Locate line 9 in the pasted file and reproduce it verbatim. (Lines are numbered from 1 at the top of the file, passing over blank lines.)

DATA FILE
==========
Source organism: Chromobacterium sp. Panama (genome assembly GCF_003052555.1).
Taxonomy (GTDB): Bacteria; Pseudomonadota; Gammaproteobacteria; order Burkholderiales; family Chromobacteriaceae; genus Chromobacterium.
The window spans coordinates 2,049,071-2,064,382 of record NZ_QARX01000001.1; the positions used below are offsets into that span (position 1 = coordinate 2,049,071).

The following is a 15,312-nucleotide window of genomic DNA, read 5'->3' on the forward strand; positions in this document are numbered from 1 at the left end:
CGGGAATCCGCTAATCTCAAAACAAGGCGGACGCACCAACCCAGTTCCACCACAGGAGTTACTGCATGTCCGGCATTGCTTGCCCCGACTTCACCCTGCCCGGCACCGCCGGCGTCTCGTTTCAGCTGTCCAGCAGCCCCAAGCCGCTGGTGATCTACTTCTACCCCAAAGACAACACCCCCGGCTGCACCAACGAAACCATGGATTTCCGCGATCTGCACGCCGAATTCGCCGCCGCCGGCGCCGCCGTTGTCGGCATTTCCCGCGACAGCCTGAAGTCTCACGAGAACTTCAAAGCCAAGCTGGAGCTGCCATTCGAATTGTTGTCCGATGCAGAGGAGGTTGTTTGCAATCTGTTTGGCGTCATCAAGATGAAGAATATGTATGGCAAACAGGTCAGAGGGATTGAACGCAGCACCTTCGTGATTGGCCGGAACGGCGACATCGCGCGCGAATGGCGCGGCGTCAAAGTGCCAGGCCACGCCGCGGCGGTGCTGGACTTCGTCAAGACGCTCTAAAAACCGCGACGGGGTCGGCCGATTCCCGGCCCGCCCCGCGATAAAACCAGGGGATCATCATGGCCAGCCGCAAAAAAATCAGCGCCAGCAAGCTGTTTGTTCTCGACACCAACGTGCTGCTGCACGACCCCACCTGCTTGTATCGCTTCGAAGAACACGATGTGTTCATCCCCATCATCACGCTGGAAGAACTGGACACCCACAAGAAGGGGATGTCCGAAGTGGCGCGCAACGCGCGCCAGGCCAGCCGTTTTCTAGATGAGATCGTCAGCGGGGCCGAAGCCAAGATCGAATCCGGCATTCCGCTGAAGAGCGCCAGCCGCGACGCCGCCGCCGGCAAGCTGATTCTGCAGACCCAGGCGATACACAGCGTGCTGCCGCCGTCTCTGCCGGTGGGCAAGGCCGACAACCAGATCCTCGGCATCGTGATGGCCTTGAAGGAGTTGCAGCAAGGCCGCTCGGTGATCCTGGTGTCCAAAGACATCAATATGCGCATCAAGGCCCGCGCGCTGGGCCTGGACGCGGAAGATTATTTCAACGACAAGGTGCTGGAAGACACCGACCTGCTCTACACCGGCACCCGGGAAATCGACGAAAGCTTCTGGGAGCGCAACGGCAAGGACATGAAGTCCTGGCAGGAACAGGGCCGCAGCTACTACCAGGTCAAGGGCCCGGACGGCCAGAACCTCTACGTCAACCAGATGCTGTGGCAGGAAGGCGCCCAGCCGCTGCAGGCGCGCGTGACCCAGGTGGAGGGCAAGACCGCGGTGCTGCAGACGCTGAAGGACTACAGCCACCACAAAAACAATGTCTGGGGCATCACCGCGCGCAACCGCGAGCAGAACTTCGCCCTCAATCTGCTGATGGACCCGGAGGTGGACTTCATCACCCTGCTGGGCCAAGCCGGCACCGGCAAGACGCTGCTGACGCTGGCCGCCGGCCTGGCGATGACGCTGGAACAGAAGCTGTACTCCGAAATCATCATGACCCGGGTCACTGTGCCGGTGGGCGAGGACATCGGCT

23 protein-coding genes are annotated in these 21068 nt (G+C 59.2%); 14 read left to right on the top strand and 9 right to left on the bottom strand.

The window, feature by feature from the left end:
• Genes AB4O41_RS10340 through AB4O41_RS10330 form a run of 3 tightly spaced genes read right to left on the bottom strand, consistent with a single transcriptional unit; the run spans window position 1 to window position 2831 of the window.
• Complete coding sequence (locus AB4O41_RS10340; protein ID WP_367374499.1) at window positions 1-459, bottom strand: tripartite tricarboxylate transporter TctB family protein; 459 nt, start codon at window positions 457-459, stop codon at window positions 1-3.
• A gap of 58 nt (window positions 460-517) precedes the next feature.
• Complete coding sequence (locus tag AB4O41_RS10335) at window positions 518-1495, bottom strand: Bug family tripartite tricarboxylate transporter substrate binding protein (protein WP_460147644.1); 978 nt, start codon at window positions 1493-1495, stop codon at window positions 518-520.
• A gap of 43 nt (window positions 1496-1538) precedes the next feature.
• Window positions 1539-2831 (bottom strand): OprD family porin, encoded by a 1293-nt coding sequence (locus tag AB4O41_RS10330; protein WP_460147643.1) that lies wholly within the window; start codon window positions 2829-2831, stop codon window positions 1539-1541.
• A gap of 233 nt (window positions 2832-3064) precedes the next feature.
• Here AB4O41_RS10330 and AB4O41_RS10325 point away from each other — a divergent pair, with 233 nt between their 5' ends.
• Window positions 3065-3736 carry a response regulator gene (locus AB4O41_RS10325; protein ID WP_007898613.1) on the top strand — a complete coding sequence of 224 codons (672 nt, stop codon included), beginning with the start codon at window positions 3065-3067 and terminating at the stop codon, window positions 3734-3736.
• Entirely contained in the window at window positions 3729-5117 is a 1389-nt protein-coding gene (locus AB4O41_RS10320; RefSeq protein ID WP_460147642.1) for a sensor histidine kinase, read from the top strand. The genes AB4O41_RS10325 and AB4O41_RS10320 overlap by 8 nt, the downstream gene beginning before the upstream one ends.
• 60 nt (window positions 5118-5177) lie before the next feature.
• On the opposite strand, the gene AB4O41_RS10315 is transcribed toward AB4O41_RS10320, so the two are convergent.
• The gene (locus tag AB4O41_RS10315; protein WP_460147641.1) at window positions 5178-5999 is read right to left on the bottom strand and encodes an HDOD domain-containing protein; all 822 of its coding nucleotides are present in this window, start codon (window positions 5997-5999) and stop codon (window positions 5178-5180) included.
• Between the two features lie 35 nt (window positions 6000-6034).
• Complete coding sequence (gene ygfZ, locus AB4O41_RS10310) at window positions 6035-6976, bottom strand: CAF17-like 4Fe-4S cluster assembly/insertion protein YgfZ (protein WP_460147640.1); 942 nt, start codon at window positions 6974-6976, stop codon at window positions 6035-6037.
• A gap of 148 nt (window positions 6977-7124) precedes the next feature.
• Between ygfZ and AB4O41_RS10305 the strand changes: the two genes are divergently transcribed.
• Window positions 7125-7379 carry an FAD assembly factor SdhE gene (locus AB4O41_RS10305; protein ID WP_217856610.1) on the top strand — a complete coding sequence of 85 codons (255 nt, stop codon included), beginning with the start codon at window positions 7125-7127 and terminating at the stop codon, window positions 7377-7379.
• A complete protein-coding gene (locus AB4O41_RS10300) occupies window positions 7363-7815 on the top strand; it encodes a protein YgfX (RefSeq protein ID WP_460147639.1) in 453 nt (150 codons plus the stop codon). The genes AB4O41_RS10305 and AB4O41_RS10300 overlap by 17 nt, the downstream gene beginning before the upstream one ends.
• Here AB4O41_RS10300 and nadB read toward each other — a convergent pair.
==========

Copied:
• Complete coding sequence (locus AB4O41_RS10340; protein ID WP_367374499.1) at window positions 1-459, bottom strand: tripartite tricarboxylate transporter TctB family protein; 459 nt, start codon at window positions 457-459, stop codon at window positions 1-3.